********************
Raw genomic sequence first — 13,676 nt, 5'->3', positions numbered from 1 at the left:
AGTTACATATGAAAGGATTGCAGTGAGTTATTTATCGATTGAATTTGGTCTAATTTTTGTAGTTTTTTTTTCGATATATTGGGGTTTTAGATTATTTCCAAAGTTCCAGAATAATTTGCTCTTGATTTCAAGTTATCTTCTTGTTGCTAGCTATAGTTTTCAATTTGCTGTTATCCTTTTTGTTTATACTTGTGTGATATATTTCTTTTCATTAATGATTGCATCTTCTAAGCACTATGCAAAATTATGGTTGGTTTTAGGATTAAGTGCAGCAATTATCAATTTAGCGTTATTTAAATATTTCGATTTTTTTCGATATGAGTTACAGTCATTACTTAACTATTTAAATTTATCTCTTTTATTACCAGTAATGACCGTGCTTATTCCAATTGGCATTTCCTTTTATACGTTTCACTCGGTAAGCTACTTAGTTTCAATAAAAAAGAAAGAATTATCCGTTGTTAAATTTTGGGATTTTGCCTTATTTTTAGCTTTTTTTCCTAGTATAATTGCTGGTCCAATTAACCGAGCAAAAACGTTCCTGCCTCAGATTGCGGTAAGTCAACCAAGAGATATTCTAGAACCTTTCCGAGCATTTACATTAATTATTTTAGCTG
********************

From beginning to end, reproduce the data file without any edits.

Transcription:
Raw genomic sequence first — 13,676 nt, 5'->3', positions numbered from 1 at the left:
AGTTACATATGAAAGGATTGCAGTGAGTTATTTATCGATTGAATTTGGTCTAATTTTTGTAGTTTTTTTTTCGATATATTGGGGTTTTAGATTATTTCCAAAGTTCCAGAATAATTTGCTCTTGATTTCAAGTTATCTTCTTGTTGCTAGCTATAGTTTTCAATTTGCTGTTATCCTTTTTGTTTATACTTGTGTGATATATTTCTTTTCATTAATGATTGCATCTTCTAAGCACTATGCAAAATTATGGTTGGTTTTAGGATTAAGTGCAGCAATTATCAATTTAGCGTTATTTAAATATTTCGATTTTTTTCGATATGAGTTACAGTCATTACTTAACTATTTAAATTTATCTCTTTTATTACCAGTAATGACCGTGCTTATTCCAATTGGCATTTCCTTTTATACGTTTCACTCGGTAAGCTACTTAGTTTCAATAAAAAAGAAAGAATTATCCGTTGTTAAATTTTGGGATTTTGCCTTATTTTTAGCTTTTTTTCCTAGTATAATTGCTGGTCCAATTAACCGAGCAAAAACGTTCCTGCCTCAGATTGCGGTAAGTCAACCAAGAGATATTCTAGAACCTTTCCGAGCATTTACATTAATTATTTTAGCTG